AN OUTBREAK of norovirus has hit 60 schools with some forced to close their doors, it’s reported.
Health officials were called in after hundreds of children were off sick across the North East of England this week.
Local authorities are working with Public Health England’s health protection team due to the high number of absences of both staff and pupils.
Three schools in County Durham have had to shut for a deep clean to prevent the spread of infection, reports Chronicle Live.
Burnopfield Primary School and Newton Hall Infants’ School remain closed today while Durham Blue Coat C of E (Aided) Junior School opened its doors today after a 48-hour clean up.
Dr Gayle Dolan, consultant in health protection for PHE NE, said: “Around 60 schools across the region are reporting absences due to symptoms of likely viral illness including influenza (flu) and norovirus.
“We expect viral illnesses of this kind to circulate in schools and the community at this time of year and we have been providing advice to parents and schools to help reduce the spread of infection.
What are the symptoms of Norovirus?
You are likely to have caught Norovirus if you experience a sudden sick feeling, projectile vomiting and watery diarrhoea.
Other symptoms can include a slight fever, headaches, painful cramps and aching limbs.
Luckily, the symptoms generally only last for about two to three days.
If you think you have contracted it contact NHS direct but stay at home, as you won’t be offered any treatment in hospital and you could put others at risk by being there.
The symptoms don’t last long, and you’ll normally feel healthy again after a few days.
However, you’re actually contagious for up to three days after you’ve recovered – and some people may even be contagious for two weeks.
“Flu can be extremely unpleasant for young children but for most healthy people it is a self-limiting illness.
“Some people including older people, those with long-term medical conditions or weakened immune systems can be more at risk of developing complications and should seek prompt medical assessment if they develop symptoms of flu.”
A third of children at the 450-pupil Holystone Primary School, in North Tyneside, were off sick on Tuesday.
While St Mary’s RC Voluntary Aided Primary School in Jarrow told kids to stay home last week as a deep clean was carried out.
Kells Lane Primary School in Gateshead also called in health officials after reports of a large number of sick children.
Jarrow School and Jarrow Cross C of E Primary School were also closed on Tuesday so a deep clean could take place.
How to protect your kids from flu
FLU strikes millions of kids each year and it is almost impossible to avoid completely.
Dr Jarvis advises parents ensure they take their kids to get the free NHS flu vaccine, as soon as possible.
And in the meantime, she said there are hygiene steps we can all take to avoid the virus.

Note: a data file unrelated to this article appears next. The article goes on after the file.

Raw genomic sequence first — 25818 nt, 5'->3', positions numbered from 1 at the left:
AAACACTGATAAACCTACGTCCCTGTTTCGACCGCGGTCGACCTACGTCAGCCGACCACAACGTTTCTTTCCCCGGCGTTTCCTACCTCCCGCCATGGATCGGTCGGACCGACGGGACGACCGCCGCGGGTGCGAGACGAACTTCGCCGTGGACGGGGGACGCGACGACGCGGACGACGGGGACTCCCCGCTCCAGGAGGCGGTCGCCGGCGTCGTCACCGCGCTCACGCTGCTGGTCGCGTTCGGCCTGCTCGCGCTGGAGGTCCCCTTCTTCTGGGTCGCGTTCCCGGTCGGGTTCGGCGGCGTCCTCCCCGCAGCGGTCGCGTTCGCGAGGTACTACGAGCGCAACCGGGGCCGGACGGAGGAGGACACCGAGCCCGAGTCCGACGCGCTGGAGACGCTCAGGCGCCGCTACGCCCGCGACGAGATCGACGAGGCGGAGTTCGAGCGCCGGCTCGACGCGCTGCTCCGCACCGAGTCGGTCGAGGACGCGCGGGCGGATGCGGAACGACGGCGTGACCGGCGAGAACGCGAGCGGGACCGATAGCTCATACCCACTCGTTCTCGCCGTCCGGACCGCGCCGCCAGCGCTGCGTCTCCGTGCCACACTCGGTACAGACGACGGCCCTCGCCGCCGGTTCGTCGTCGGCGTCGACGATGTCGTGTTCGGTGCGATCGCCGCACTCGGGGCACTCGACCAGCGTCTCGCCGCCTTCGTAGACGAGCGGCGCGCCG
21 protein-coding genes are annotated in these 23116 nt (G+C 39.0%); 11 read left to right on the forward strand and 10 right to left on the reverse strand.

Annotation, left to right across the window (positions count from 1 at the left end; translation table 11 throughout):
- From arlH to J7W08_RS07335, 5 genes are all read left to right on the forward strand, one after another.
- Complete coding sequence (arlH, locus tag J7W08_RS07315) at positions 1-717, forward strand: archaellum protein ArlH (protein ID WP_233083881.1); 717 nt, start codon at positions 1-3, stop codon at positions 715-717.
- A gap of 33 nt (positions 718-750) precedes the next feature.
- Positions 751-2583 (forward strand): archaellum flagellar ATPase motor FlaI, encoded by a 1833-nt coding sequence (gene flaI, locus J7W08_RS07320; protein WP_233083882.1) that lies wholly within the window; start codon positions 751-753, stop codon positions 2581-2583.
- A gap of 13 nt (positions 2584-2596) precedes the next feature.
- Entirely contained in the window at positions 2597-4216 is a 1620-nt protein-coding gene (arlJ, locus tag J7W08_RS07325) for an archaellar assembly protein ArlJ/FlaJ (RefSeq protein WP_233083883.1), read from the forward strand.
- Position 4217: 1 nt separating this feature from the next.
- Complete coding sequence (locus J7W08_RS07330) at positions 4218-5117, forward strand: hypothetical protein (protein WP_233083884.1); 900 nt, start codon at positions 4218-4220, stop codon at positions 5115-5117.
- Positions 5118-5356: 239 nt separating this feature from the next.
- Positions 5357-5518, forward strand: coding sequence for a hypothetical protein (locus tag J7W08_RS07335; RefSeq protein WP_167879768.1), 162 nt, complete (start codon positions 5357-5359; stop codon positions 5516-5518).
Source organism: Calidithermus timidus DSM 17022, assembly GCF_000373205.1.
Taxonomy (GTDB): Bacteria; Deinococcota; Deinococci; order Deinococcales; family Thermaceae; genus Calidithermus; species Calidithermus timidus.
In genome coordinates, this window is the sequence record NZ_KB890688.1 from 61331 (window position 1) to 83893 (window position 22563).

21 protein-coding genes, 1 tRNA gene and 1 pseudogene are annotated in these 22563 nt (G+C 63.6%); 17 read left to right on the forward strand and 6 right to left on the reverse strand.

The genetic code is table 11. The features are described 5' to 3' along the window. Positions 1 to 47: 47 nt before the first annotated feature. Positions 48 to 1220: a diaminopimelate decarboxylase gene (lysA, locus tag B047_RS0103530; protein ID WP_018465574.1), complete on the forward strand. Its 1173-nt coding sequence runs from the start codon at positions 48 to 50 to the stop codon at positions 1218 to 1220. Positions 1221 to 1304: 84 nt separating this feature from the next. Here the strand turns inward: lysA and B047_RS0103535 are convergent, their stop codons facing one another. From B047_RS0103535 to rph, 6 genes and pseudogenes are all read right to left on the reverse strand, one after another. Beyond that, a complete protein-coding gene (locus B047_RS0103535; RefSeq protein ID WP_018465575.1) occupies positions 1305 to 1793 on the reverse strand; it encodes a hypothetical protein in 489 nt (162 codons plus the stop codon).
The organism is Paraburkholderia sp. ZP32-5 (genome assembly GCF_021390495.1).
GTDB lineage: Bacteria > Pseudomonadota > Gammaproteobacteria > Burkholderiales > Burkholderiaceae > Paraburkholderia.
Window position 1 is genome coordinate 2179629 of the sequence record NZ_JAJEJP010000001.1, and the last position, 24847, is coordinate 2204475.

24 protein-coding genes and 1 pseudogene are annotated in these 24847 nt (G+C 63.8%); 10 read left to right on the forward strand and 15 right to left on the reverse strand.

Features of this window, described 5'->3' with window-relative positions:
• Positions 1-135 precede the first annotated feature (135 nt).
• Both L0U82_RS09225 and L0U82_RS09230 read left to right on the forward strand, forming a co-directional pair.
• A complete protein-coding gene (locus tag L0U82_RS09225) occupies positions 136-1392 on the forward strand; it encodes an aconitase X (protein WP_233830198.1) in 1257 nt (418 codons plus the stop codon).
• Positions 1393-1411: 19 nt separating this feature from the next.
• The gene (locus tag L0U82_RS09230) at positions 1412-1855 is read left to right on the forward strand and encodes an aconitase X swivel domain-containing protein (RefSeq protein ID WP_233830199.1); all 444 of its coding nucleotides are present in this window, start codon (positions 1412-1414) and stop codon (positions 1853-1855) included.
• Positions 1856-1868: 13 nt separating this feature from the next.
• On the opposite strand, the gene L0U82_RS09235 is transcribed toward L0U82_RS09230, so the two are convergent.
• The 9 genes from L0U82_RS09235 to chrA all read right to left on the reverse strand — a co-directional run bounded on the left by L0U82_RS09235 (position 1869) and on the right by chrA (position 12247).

She told The Sun Online: “Encouraging everyone around you who sneezes to use paper tissues, which they dispose of immediately in a bin (and then wash their hands) will help.
“All children from two years old to the end of primary school are now eligible for a free NHS flu vaccine.
“Kids are ‘super spreaders’ of flu – they pass it on far more efficiently than adults.
“And they’re far more prone to serious complications than healthy adults.
“The vaccine is given as a nasal spray rather than an injection in children – via your GP surgery or through their school if they’re at primary school.
“It really is the most effective way to protect them against flu.”
Dr Daniel Atkinson, GP Clinical Lead at Treated.com, also advises making sure your child is having a healthy diet.
He adds: “So with more dangers around in the air we breathe, it’s best to keep yours and your kids’ immune systems fighting fit.
“This means eating a healthy and balanced diet, with plenty of fruit and veg, and making sure you’re getting enough sleep.”
Earlier this month, we reported that a delay to the flu vaccine could put kids at risk.
Health chiefs have blamed the shortage of vaccines on the manufacturer, AstraZeneca.
And they warned up to one million kids could be left unprotected – after a quarter of the vaccines were held back by testing problems.
Children who have underlying medical conditions that make them more vulnerable to flu will be prioritised by GPs first
Dr Mary Ramsay
As a result Public Health England has told schools to cancel vaccination sessions.
Dr Mary Ramsay, head of immunisation at Public Health England, said they are working to ensure kids get the vaccine as soon as possible.
“We are working with AstraZeneca and NHS England and Improvement to ensure that all eligible children get their flu vaccine as soon as possible,” she said.
“Children who have underlying medical conditions that make them more vulnerable to flu will be prioritised by GPs first.”
Officials said they hope the problem will be resolved by the end of December, before the flu season reaches it’s height.
It comes as dozens of people have been suffering with Norovirus–like symptoms after attending a huge Lego event in Bristol at the weekend.
The organisers of the Bristol Brick show say they are ‘devastated’ and an investigation has been launched by the city’s health authorities.